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Creative Development

I was really excited to work on this Aboriginal Dot Art project with the trio! Whenever I get my monthly curriculum, I quickly glance over the necessary materials that I may need to get if I don’t currently have a specific supply on hand. I had recently purchased some bolder colored paints (per request by Charlotte). As I anticipated, she did choose to use some of the brighter and bolder colors for this project. How beautiful is the example to show what Aboriginal Dot Art looks like?

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Carefully making small dots on their geckos.

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Theo decided that he needed a series of lines and dots.

 

 

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My attention-to-detail kid, needed to make sure that the gecko had fingernails.

Looking forward to our lessons next week! Thanks for reading about our week!

 

 

AS A MOTHER GOOSE TIME BLOG AMBASSADOR, I RECEIVE MOTHER GOOSE TIME CURRICULUM IN EXCHANGE FOR MY HONEST AND AUTHENTIC STORIES RESULTING FROM PERSONAL EXPERIENCES IN IMPLEMENTING THIS CURRICULUM WITH MY CHILDREN. ALL OPINIONSAND THOUGHTS ARE MY OWN AND ARE IN NO WAY INFLUENCED BY OTHERS.

 

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Rainforest: Week One!

If you have any kiddos in your home who love science as much as mine do, you’re going to LOVE this week’s lesson with Mother Goose Time. We took a glance at what we were doing this week in our STEAM Stations, and the kids were all so excited and wanted to jump in right then and start learning!

Here’s a glance into how we incorporated some of our lessons from this past week!

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Taking turns with the dropper to add water to our bread for our experiment with mold growth.

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My youngest is still building strength with those important fine motor skills that are a precursor for writing. This was also a great lesson with the theme this month of Family and Togetherness. His sister carefully talked him through how to “capture” the water and then how to squeeze it again to release the water.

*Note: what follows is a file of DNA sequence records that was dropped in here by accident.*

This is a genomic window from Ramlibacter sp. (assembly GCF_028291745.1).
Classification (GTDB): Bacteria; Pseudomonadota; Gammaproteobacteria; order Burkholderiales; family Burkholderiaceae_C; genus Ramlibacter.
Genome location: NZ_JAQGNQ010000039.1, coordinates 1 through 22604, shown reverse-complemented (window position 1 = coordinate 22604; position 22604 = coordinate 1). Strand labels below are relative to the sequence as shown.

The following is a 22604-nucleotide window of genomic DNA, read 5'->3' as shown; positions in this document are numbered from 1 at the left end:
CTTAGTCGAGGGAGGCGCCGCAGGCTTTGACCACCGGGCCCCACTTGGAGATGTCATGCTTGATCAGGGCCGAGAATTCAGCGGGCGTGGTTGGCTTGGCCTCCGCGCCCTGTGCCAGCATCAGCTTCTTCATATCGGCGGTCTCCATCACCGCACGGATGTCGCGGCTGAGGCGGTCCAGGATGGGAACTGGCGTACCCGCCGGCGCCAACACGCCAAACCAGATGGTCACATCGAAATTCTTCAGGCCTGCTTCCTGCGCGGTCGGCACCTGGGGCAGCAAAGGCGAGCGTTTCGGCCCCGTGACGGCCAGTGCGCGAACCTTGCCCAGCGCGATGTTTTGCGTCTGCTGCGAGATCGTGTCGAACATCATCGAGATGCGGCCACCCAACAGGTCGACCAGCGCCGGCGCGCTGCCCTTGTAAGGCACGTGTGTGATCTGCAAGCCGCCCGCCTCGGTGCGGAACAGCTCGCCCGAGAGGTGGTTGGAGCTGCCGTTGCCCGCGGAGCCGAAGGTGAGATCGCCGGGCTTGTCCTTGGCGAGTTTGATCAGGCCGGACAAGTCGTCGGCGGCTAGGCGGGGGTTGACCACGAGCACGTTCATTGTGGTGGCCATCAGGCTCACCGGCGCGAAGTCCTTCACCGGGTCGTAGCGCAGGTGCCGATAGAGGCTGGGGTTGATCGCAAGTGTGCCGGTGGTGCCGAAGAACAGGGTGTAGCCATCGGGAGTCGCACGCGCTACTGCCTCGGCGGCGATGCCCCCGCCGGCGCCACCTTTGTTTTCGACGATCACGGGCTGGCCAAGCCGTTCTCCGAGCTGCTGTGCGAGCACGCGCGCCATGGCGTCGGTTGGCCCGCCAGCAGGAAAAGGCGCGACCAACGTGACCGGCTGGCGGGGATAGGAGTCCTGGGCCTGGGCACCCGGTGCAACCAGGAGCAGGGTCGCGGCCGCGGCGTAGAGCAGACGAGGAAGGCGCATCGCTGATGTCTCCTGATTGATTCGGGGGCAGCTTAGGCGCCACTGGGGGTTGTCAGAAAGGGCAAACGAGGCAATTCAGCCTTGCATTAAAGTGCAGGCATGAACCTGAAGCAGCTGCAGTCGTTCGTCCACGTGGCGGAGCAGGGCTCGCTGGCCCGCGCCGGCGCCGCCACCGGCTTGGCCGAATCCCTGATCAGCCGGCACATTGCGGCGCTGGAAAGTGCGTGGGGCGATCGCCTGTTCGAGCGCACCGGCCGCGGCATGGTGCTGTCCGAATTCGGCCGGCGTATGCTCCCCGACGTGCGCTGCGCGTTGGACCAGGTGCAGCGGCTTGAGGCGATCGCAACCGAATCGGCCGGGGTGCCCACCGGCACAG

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Nothing to see here. Totally normal to have three pieces of bread hanging in my kitchen window. I labeled these as Bread with Water, Control: No Change, and Toasted Bread.

After our discussion of how mold grows, we got sidetracked talking about fermented foods. The things these kids come up with! The next day, we carefully followed the directions with our potato and root experience.

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Theo and I had quite the conversation at the grocery store while picking out our potato. After handling pretty much all of the potatoes (sorry, Wal-Mart in South Euclid, Ohio), Theo decided that this was the potato we should get. This one was already sprouting buds, which he thought was pretty cool, and I agreed would help to show the growth process!

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Ta-da! Our potato are ready to get some sunlight!

 

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I quickly drew  these little cups (I’m no artist!) and had the kids draw what they saw as part of their observation. I love seeing the difference of their observations!

Check back next week to see how our mold growth experiment and root experiment are going!

 

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AS A MOTHER GOOSE TIME BLOG AMBASSADOR, I RECEIVE MOTHER GOOSE TIME CURRICULUM IN EXCHANGE FOR MY HONEST AND AUTHENTIC STORIES RESULTING FROM PERSONAL EXPERIENCES IN IMPLEMENTING THIS CURRICULUM WITH MY CHILDREN. ALL OPINIONSAND THOUGHTS ARE MY OWN AND ARE IN NO WAY INFLUENCED BY OTHERS.

Recommended Reading: Rainforest Edition

I just received my November curriculum yesterday, and November is going to be so fun! I’m especially looking forward to the STEAM Stations! Growing mold, exploring the Forest Floor, and Building a Nest are top on my list to share with my children.

With a new month quickly approaching, I’ve taken the guesswork out for you and have curated my top picks for books from Usborne Books & More for you to add to either your home or classrooms. Check out the list below and find out what made my #1 Must Have resource for November’s Theme Web on Rainforest Adventure.

Rainforests

Secrets Of The Rainforest

Rainforest to Color

Above and Below

Shine-A-Light Secrets of our Earth

Great Animal Search 

Ants

Underpants for Ants

Monkeys

Snakes

Deadly Animals

The Jungle Challenge (NEW title by Bear Grylls!)

Frog on a Log

Tadpoles and Frogs

Lift-the-flap Opposites 

My number one-must-have for the month of November and learning about the Rainforest is:

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This awesome activity comes with 10 3-D masks. Think of all the great Dramatic Play and Music & Movement activities you can come up with!